The widow of a soldier killed by a hidden bomb in Afghanistan has urged the Government to urgently review armed forces' equipment.
Serjeant Paul "Mac" McAleese, 29, the son of an SAS veteran, John McAleese, who helped to end the Iranian embassy siege in London, was killed by an improvised explosive device as he tried to recover a fallen comrade, an inquest heard.
Serjeant McAleese, of 2nd Battalion The Rifles (which uses the antiquated spelling of Serjeant), risked his own life to retrieve the body of Private Johnathon Young, 18, of 3rd Battalion The Yorkshire Regiment, who died 30 minutes before him on the same perilous route in Sangin district. The Wiltshire coroner, David Ridley. recorded a verdict of unlawful killing for both soldiers at the inquest in Trowbridge Town Hall.
After the hearing, Sjt McAleese's widow, Joanne, called on David Cameron's Government to review military spending and resources. She said: "As Mac's wife it has been very hard to hear the evidence today. In my opinion the device that killed Mac was impossible to detect with the equipment provided to our soldiers. Many more soldiers have died since Mac's death in a very similar way. How can this be allowed to continue?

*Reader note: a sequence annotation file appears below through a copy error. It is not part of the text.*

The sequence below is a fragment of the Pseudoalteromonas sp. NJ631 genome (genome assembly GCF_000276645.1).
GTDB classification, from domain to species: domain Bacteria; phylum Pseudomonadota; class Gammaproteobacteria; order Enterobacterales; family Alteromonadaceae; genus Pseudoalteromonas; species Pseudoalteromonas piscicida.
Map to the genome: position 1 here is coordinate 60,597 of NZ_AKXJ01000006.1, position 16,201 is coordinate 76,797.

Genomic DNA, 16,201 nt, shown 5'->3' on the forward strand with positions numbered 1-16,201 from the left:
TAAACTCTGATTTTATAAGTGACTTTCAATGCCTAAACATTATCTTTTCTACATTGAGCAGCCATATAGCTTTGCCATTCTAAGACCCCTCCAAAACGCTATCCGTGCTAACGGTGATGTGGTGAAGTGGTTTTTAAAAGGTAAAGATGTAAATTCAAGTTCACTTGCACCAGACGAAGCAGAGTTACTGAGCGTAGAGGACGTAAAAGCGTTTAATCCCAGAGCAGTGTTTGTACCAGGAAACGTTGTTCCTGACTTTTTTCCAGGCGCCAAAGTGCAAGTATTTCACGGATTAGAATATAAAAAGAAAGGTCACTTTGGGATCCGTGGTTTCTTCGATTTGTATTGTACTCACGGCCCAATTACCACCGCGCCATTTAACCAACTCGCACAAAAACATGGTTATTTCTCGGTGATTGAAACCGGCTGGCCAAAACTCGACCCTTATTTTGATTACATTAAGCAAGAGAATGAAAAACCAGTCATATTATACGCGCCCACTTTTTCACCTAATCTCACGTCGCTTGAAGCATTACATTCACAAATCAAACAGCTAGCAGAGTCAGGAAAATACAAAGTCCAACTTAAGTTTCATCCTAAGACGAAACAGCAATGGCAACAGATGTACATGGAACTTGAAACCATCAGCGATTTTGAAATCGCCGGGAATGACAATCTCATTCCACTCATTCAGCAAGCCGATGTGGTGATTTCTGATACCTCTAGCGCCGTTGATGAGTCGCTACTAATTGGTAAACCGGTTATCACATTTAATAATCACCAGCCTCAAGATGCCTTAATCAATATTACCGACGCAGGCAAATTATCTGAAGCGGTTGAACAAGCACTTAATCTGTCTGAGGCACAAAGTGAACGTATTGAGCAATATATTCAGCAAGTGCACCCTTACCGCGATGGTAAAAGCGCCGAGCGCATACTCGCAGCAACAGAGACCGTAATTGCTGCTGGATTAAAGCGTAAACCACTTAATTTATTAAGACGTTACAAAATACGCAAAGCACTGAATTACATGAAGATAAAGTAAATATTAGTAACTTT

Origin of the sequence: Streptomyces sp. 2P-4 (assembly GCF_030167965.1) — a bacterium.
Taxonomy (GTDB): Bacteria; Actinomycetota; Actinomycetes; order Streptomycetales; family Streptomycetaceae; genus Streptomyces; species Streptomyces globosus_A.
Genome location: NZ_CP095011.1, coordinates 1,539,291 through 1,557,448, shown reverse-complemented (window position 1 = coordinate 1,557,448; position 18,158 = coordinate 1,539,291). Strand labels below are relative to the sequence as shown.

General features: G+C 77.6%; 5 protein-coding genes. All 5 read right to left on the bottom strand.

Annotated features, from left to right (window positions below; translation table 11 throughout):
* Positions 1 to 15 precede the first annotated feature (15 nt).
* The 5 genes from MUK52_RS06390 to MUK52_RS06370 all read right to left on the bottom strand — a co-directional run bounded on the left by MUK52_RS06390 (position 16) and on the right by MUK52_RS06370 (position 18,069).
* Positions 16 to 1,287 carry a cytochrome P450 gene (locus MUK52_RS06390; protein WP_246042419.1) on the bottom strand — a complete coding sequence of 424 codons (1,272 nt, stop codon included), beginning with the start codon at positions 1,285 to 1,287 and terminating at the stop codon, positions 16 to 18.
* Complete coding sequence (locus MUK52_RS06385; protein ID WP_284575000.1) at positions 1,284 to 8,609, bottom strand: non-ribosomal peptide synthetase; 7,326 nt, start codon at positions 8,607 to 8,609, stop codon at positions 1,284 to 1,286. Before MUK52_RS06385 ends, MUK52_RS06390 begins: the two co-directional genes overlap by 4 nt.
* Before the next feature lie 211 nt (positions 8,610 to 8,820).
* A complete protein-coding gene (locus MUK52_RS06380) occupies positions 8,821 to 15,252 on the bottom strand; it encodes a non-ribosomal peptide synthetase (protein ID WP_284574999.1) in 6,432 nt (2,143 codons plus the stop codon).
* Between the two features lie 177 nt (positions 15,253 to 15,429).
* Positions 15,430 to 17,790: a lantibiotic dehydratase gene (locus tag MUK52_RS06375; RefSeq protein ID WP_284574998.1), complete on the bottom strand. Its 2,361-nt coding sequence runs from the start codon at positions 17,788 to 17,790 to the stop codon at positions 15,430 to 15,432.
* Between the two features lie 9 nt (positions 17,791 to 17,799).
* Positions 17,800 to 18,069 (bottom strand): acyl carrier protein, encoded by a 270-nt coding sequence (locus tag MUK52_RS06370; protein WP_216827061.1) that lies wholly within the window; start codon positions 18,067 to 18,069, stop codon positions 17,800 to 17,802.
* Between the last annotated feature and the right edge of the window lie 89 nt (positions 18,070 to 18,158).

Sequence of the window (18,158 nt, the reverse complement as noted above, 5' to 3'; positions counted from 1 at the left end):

"I would like to call upon this new Government to urgently review the equipment and the budget. Our soldiers fight every day in the difficult circumstances we have heard about today. They deserve the very best."
Major Rupert Follett told the hearing his soldiers were involved in an operation on 20 August last year to restrict Taliban movement along a route known as "Pharmacy Road" near Forward Operating Base (FOB) Wishton. He said the route was littered with IEDs and soldiers had been killed in the area.
Pte Young, from Hull, was using a metal detector to search an area where troops intended to build a defensive wall when he stood on an IED at 7.30am and was killed instantly. Major Follett said Pte Young's body was potentially surrounded by more bombs so the men decided the only way to recover him was to use a motorised winch.
Pte Young's mother Angela left the court in tears as they described attaching the winch to her son's body. "We were able to attach the winch under Pte Young's armpit," Major Follett said. "Mac stepped over the winch, and there was a second explosion. The second explosion knocked me off my feet. As the dust was settling I sent a report over the radio. "There was lots of shouting of, 'Mac, Mac, where's Mac?' He was blown 8m and landed in an alleyway."Reuse content